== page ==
The data of Table 1 and FIG. 13 also illustrate that media having the largest pore sizes or porosities also had the smallest pressure drops. For example, media having porosities of about 95% had pressure drops of about 3.4 to about 4.3 mm H2O, in contrast to pressure drops of about 125 to about 204 mm H2O for porosities of about 90%.

In examples where the filter media was comprised of a combination of coarse and fine fibers, pore size was not increased as dramatically as it was when the coarse fibers were present alone (see, e.g., Table 1 and FIG. 13). For example, 2.5 μm fibers combined with 1.5 μl fibers have pore sizes ranging from about 22-28 μm and porosities of about 94%, with a corresponding pressure drop of about 5.7 to about 9.2 mm H2O.

Notably, the majority of samples AF1-AF24 had a pore size that is greater than the pore size in the Donaldson HEPA filter. For example, AF6 had a pore size that was more than six times greater than the Donaldson HEPA filter pore size.

Air-Flow Filtration Characteristics

Filters from the set of test filters AF1-AF24 were separated based on their airflow performance. The data for filters having a pressure drop of less than 10 mm H2O at 3.2 m/min are shown in FIG. 1. The solid line corresponds to a flow velocity of 3.2 m/min. The results show that there are several formulation variations of the claimed nano alumina fiber material that have a lower pressure drop than HEPA filters. These results are thought to be due to the larger pore size of the new filter media.

Evaluation of Filtration of Particulate Matter Using Monodisperse Latex Testing

Traditionally, oil based aerosols such as DOP (Di-octyl phthalate) have been used to simulate liquid aerosols, and sodium (NaCl) or potassium (KCl) chloride aerosols have been used to simulate solid particles when evaluating air filter material. The inventors compared the adsorption of ultrafine monodisperse latex spheres in water with that of HEPA filters and then attempted to establish a correlation based on data from DOP and NaCl tests. Specifically, air filters AF3 (average pore size 16 μm, see Table 1), AF6 (average pore size 38 μm), see Table 1, and the Donaldson HEPA filter, having a diameter of about 25 mm and an effective surface area of about 3.7 cm2, were challenged with a fluid stream of clean (RO) water having 1 μm latex spheres at a constant flow rate of about 0.1 m/min. Although Table 1 describes filter media arranged in a single layer, stacks of one to four layers were used in this experiment in order to optimize performance of the filter media in air and water applications. Influent and effluent turbidity (in NTU or nephelometric turbidity units) in water was measured using a LaMotte Model 2020 turbidimeter.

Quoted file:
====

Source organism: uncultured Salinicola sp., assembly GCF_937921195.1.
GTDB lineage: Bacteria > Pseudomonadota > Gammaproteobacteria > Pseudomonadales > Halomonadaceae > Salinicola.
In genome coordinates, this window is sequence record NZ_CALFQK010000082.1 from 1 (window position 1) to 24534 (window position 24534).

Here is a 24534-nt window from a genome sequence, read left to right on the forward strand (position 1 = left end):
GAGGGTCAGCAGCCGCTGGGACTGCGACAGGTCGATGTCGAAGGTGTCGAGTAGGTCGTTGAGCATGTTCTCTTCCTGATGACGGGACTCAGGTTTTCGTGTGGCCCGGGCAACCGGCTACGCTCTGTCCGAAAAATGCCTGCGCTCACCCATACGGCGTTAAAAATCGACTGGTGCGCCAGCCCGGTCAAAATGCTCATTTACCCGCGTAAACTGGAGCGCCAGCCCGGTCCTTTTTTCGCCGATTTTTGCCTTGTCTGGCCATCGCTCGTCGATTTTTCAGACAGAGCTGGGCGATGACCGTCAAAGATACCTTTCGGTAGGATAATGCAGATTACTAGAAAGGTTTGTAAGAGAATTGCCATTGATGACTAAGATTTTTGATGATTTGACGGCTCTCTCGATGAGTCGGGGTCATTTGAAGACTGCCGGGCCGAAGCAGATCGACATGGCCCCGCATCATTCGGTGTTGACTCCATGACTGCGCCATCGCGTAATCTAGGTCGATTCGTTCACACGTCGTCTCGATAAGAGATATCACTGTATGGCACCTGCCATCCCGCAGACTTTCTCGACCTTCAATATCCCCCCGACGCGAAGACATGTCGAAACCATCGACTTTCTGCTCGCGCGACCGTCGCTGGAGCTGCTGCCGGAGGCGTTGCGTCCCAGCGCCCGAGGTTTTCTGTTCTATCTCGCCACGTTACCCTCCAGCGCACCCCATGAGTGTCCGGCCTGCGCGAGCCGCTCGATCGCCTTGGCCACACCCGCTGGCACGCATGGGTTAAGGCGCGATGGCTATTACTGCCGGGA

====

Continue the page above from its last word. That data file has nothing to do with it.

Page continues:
FIG. 2 shows a graphical depiction of the turbidity in the effluent leaving filters comprised of nano alumina and microglass fibers compared to a conventional HEPA filter. As shown, the inventive filters comprising the nano alumina and glass fibers exhibited virtually undetectable turbidity in the effluent compared to the HEPA filter.

The results of this experiment were surprising because the inventive filters retained 0.2 μm particles even though filters AF3 and AF16 had average pore sizes of about 16 and 38 μm, respectively. It was expected that filters having such large average pore sizes would not be able to retain particles that were so much smaller. The very poor retention of the HEPA filter in the water media was also surprising, indicating that HEPA filters have a much poorer particle retention in water than in air, and thus behave substantially differently in the two environments.

The objective of correlating water adsorption data to air performance was not successful and therefore air filter test data were relied on for subsequent experiments.

Examples 2-10

In Examples 2-10, the nano alumina filter media labeled AF3, AF6, AF11, and AF16 were used to further characterize the inventive nano alumina filter media as compared to the Donaldson HEPA filter. As set forth in Table 1, AF3 was comprised of 1.5 μm microglass fibers, AF6 and AF11 were comprised of 2.5 μm microglass fibers, and AF16 was comprised of a combination of 1.5 and 2.5 μm microglass fibers.

Example 2 Initial DOP and NaCl Initial Particle Penetration

Filters AF3 (average pore size 16 μm), AF6 (average pore size 38 μm), AF11 (average pore size 37 μm), and AF16 (average pore size 28 μm), manufactured in Example 1, and the HEPA filter, were sent to Nelson Laboratories in Salt Lake City, Utah, for DOP and neutralized monodisperse NaCl aerosol testing. The challenge concentration was 1.5·106 particles/cm3 at 32 L/min through 100 cm2 filters. The aerosols had a median particle size of 0.3 μm which were considered to be in the most penetrating size range. The test samples were prepared in the form of 10×10 cm squares or about 4-5″ diameter discs. Three ply or three-layer flat sheets were tightened into the test device and challenged with an air stream at 32 L/min. The data are shown in Table 2.

TABLE 2
Initial Penetration of DOP and NaCl
Initial airflow
resistance Particle
Sample # plies DOP/NaCl (mm H2O) penetration, %
HEPA 1 DOP 32.8 0.02
NaCl 32.8 0.025
AF16 3 DOP 29.1 0.513
NaCl 32.1 0.323
AF6 4 DOP 23.4 1.27
NaCl 23.6 0.755